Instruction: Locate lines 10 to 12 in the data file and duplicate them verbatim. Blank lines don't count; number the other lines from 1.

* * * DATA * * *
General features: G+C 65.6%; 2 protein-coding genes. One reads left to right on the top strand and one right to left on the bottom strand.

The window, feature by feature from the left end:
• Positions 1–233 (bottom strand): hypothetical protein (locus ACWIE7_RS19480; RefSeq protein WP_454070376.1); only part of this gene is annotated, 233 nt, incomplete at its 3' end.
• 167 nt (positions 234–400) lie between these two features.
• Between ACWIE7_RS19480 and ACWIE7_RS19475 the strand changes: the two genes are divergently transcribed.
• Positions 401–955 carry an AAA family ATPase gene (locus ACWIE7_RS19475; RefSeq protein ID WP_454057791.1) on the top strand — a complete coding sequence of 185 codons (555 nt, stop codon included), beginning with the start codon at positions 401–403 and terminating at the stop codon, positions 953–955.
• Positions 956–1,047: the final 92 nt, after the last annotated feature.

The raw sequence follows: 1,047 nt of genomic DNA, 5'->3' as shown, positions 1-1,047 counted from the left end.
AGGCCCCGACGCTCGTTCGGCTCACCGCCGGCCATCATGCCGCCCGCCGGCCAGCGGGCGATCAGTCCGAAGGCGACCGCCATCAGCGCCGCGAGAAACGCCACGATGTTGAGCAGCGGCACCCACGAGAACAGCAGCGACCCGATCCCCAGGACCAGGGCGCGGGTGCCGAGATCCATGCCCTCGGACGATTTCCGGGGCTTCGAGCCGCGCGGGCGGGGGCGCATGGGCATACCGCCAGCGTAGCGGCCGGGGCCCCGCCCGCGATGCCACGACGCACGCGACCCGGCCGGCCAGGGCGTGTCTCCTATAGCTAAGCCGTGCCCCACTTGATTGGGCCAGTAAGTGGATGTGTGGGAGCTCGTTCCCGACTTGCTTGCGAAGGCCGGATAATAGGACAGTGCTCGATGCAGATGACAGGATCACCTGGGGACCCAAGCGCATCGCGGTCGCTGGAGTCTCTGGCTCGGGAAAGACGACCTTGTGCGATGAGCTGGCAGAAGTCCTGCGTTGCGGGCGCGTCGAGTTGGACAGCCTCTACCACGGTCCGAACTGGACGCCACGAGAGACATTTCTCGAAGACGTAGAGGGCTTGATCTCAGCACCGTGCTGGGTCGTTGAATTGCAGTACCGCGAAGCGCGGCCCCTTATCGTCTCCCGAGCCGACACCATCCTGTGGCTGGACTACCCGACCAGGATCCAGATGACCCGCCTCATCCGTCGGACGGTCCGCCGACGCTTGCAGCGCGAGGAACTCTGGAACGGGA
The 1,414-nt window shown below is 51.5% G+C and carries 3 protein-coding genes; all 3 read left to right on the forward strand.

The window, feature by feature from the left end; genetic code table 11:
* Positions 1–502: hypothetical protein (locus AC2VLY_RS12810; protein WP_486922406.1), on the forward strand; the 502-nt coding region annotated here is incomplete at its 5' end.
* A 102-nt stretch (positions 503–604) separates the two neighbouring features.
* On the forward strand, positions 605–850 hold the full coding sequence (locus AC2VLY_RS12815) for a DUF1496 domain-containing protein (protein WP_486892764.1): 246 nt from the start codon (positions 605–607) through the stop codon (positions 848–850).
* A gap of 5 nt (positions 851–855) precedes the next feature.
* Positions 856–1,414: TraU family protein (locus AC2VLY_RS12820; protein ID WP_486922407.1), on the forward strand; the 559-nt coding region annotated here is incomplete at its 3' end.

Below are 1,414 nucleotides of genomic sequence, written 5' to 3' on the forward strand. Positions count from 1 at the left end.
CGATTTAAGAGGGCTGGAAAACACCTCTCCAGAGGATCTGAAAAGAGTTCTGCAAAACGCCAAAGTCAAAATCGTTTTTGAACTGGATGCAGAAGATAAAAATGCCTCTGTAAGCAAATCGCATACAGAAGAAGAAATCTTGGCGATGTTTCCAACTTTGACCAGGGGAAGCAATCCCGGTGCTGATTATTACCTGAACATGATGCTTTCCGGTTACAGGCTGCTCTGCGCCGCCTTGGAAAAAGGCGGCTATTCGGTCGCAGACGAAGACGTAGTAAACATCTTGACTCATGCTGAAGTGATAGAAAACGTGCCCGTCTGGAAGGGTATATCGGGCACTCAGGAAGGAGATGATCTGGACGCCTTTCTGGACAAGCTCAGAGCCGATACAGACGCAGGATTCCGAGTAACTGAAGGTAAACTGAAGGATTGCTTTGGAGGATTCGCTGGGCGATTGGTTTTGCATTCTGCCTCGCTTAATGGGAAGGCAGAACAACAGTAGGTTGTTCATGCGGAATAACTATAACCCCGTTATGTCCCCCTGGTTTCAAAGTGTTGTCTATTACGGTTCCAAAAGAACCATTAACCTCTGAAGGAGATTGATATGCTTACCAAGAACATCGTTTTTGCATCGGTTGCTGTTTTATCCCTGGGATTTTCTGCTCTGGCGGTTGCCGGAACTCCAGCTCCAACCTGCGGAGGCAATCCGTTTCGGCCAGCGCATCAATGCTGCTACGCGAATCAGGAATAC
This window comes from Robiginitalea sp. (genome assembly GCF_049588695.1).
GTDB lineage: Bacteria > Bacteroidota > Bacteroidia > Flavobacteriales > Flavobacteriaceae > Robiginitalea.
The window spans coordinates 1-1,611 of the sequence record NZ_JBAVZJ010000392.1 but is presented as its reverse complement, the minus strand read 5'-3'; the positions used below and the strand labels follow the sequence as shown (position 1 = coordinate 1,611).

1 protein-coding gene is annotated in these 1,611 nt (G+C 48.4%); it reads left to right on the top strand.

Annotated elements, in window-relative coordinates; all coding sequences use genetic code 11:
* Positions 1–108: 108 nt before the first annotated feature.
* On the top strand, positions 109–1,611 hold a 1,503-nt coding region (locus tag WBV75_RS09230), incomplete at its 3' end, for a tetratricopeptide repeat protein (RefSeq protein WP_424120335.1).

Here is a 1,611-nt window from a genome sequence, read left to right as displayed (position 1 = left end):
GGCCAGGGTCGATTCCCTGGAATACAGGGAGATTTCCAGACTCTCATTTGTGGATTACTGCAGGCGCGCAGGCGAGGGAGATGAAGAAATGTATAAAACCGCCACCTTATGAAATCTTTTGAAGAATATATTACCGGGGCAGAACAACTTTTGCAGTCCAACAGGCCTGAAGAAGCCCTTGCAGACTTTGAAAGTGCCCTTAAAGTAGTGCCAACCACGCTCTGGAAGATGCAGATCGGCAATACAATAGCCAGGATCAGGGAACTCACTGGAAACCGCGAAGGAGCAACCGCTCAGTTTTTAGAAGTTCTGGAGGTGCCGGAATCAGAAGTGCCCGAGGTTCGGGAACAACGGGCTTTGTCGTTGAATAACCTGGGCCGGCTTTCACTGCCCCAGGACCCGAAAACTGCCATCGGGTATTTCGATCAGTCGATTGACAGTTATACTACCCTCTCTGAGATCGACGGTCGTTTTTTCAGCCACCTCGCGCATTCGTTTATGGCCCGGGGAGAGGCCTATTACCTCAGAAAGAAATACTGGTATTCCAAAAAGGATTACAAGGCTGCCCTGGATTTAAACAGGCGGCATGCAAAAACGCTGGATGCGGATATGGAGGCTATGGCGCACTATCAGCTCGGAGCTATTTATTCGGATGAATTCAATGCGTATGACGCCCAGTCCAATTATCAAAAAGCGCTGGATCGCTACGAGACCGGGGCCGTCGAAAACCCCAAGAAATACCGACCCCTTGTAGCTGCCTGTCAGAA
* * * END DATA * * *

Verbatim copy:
The 1,414-nt window shown below is 51.5% G+C and carries 3 protein-coding genes; all 3 read left to right on the forward strand.

The window, feature by feature from the left end; genetic code table 11:
* Positions 1–502: hypothetical protein (locus AC2VLY_RS12810; protein WP_486922406.1), on the forward strand; the 502-nt coding region annotated here is incomplete at its 5' end.